Week in Review
The S&P 500 has now recovered much of what was lost in the first few months of the year and is now below where it ended 2015 by 2.2% vs. nearly 7% a few weeks ago. Over the past twelve months, the index remains negative by around 4.7%, excluding dividends. As pointed out last week, however, volume to the upside has been low and lacks conviction – a technical negative. Also, the fundamentals have not been that great and traders appear to be covering short sales and taking advantage of an oversold situation for some stocks severely beaten down. For the week, all market sectors were in the green led by the depressed energy sector, which advanced over 6%. Financials and basic materials were also strong with average gains of about 4%. In all, it has been a three-week positive stretch for equities with the major averages up about 2.3% for the past five trading sessions. Oil prices have stabilized of late and rose $3.14/bbl. this week to close Friday at $35.91. Gold prices have skyrocketed with a $50/oz. gain this week alone and closing in on $1,270 per ounce compared to $1,048 in mid-December, a 21% advance.
With oil and commodity prices perking up, original fears of a major meltdown in global economies has subsided for now. However, demand for oil remains week and the abundance of supply has not eased. The Labor Department on Friday reported better-than-expected job growth, as nonfarm payrolls added 242,000 jobs, well above the predicted 192,000 and January’s figure was revised upward by 30,000. However, wages fell and the unemployment rate remained unchanged. With inflation still benign and international growth less than robust, the Federal Reserve is less likely to boost short-term interest rates at its March 15th meeting. Other signs of strength are in the housing market and auto sales. But the U.S. trade deficit widened more than expected in January as a strong dollar and weak global demand helped to push exports to a more than five-and-a-half-year low, suggesting trade will continue to weigh on economic growth in the first quarter.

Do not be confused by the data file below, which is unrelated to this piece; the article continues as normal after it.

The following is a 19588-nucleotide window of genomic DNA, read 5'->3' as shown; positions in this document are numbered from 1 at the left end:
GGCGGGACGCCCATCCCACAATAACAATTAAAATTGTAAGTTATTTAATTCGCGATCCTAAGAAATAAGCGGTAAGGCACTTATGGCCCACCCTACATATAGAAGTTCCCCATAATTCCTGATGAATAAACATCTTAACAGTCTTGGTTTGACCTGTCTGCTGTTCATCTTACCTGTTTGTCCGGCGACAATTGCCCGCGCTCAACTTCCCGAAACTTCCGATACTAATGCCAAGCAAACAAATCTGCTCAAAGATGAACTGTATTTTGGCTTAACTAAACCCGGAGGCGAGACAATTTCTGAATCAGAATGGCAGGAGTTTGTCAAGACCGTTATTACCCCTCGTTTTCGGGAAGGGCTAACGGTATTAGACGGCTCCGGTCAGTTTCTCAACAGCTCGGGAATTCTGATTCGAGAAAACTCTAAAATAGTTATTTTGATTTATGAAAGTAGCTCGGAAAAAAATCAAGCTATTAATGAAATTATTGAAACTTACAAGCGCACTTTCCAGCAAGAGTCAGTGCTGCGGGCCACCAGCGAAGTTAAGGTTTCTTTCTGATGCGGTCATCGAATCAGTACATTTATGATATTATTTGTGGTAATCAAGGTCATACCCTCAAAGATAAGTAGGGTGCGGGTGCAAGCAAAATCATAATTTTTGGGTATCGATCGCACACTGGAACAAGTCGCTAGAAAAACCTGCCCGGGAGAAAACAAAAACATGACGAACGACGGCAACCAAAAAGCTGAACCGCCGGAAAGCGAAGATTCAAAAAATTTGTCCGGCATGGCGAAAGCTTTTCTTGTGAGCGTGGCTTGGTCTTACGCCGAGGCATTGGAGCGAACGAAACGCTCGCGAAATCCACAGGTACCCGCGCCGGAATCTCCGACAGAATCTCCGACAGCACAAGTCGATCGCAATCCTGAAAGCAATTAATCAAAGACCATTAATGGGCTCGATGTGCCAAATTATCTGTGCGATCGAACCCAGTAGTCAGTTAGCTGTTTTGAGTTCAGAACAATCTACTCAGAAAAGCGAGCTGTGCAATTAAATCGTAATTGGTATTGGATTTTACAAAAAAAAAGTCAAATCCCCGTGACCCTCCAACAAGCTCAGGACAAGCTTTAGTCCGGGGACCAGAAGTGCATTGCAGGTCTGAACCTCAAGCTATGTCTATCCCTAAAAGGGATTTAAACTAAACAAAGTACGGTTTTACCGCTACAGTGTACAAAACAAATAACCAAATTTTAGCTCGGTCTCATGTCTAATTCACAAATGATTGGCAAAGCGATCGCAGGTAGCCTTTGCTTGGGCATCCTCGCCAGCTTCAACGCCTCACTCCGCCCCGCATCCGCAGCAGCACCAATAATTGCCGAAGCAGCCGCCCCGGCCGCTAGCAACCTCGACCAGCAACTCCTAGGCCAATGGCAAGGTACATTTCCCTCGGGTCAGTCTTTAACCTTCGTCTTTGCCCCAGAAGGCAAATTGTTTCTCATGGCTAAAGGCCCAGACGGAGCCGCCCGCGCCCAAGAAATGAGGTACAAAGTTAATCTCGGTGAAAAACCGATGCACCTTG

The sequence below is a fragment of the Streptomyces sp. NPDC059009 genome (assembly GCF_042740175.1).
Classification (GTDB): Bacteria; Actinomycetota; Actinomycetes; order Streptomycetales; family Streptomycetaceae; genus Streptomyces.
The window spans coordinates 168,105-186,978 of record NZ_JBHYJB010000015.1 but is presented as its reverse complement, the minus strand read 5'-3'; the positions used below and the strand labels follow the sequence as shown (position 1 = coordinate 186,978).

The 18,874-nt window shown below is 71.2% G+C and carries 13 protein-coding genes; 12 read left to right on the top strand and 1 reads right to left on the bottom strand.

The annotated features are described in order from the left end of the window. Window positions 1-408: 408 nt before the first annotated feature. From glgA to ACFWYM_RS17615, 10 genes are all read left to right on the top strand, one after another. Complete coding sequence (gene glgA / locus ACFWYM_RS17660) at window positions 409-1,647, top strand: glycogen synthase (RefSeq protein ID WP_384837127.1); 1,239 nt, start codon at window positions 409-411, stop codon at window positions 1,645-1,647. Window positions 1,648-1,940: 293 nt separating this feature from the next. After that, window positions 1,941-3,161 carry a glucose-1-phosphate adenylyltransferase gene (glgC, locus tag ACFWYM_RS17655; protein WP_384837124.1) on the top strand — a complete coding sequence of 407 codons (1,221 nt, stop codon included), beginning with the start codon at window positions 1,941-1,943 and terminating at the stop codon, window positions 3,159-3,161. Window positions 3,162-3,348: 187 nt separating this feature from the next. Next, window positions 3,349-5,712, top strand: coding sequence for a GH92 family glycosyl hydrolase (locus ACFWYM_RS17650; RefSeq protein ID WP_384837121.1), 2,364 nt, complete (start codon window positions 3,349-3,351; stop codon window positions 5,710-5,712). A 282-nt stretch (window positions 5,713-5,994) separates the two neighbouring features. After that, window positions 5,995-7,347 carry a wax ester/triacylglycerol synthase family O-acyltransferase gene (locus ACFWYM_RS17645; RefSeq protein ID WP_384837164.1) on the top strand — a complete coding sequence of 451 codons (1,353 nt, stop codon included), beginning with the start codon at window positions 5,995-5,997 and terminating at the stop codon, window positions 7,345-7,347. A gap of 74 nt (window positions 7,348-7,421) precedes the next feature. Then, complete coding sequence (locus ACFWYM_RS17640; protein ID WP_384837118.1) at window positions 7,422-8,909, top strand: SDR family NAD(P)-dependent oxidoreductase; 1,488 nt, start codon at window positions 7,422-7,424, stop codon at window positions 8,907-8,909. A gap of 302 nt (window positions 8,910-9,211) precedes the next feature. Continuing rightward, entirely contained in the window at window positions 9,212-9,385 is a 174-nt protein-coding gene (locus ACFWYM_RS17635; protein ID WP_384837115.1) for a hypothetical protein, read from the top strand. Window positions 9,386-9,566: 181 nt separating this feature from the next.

Looking out to the next few weeks, the European Central Bank is expected to take further steps to stimulate the economies within the Euro zone. Also, a host of retailers will be reporting fourth quarter results over the next few days, providing some insight into consumer spending habits. The political climate is heating up and the outcome is still in doubt on the GOP side, but the effects of any of the leading candidates taking the keys to the White House is, in my opinion, not a rosy picture.
Here is the answer to last week’s trivia question: January saw one of the highest turnovers in corporate Chief Executive Officers:19% over January, 2015. How many CEO positions were replaced? 15, 542, 131 or 209. Answer: 131, according to human resources firm Challenger, Gray & Christmas.
Today’s Trivia Question: Uniroyal Tires (originally U.S. Rubber Co.) and BF Goodrich, are now part of which international tire and rubber company? Michelin, Bridgestone, Goodyear or Pirelli?
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